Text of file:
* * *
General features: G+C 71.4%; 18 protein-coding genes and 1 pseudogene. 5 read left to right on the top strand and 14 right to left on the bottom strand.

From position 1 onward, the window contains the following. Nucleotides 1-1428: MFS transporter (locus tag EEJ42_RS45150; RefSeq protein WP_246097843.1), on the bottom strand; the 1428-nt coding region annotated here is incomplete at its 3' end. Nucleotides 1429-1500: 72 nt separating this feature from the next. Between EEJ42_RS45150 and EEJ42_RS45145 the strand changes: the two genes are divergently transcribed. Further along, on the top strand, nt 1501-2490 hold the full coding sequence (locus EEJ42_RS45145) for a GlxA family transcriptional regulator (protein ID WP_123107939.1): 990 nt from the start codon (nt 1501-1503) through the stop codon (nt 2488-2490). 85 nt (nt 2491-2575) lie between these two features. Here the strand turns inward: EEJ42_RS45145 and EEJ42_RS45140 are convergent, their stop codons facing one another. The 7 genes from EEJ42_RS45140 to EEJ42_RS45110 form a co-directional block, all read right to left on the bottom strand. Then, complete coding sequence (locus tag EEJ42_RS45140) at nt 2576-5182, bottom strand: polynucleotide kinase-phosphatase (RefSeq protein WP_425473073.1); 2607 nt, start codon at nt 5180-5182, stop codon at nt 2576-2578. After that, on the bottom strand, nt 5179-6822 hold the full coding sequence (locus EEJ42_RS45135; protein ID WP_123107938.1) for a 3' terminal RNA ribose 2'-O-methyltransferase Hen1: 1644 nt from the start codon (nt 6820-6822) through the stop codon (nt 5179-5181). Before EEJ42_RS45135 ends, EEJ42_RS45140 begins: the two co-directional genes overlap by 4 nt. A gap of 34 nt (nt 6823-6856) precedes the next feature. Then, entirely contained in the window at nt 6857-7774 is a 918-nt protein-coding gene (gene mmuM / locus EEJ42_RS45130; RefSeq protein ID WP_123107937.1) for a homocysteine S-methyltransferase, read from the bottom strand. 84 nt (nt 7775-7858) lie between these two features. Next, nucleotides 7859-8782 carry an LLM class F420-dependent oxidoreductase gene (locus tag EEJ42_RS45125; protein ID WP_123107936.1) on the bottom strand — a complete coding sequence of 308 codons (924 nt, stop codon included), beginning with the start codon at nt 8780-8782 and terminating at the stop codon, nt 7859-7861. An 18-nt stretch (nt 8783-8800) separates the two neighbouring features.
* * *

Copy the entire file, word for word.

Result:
General features: G+C 71.4%; 18 protein-coding genes and 1 pseudogene. 5 read left to right on the top strand and 14 right to left on the bottom strand.

From position 1 onward, the window contains the following. Nucleotides 1-1428: MFS transporter (locus tag EEJ42_RS45150; RefSeq protein WP_246097843.1), on the bottom strand; the 1428-nt coding region annotated here is incomplete at its 3' end. Nucleotides 1429-1500: 72 nt separating this feature from the next. Between EEJ42_RS45150 and EEJ42_RS45145 the strand changes: the two genes are divergently transcribed. Further along, on the top strand, nt 1501-2490 hold the full coding sequence (locus EEJ42_RS45145) for a GlxA family transcriptional regulator (protein ID WP_123107939.1): 990 nt from the start codon (nt 1501-1503) through the stop codon (nt 2488-2490). 85 nt (nt 2491-2575) lie between these two features. Here the strand turns inward: EEJ42_RS45145 and EEJ42_RS45140 are convergent, their stop codons facing one another. The 7 genes from EEJ42_RS45140 to EEJ42_RS45110 form a co-directional block, all read right to left on the bottom strand. Then, complete coding sequence (locus tag EEJ42_RS45140) at nt 2576-5182, bottom strand: polynucleotide kinase-phosphatase (RefSeq protein WP_425473073.1); 2607 nt, start codon at nt 5180-5182, stop codon at nt 2576-2578. After that, on the bottom strand, nt 5179-6822 hold the full coding sequence (locus EEJ42_RS45135; protein ID WP_123107938.1) for a 3' terminal RNA ribose 2'-O-methyltransferase Hen1: 1644 nt from the start codon (nt 6820-6822) through the stop codon (nt 5179-5181). Before EEJ42_RS45135 ends, EEJ42_RS45140 begins: the two co-directional genes overlap by 4 nt. A gap of 34 nt (nt 6823-6856) precedes the next feature. Then, entirely contained in the window at nt 6857-7774 is a 918-nt protein-coding gene (gene mmuM / locus EEJ42_RS45130; RefSeq protein ID WP_123107937.1) for a homocysteine S-methyltransferase, read from the bottom strand. 84 nt (nt 7775-7858) lie between these two features. Next, nucleotides 7859-8782 carry an LLM class F420-dependent oxidoreductase gene (locus tag EEJ42_RS45125; protein ID WP_123107936.1) on the bottom strand — a complete coding sequence of 308 codons (924 nt, stop codon included), beginning with the start codon at nt 8780-8782 and terminating at the stop codon, nt 7859-7861. An 18-nt stretch (nt 8783-8800) separates the two neighbouring features.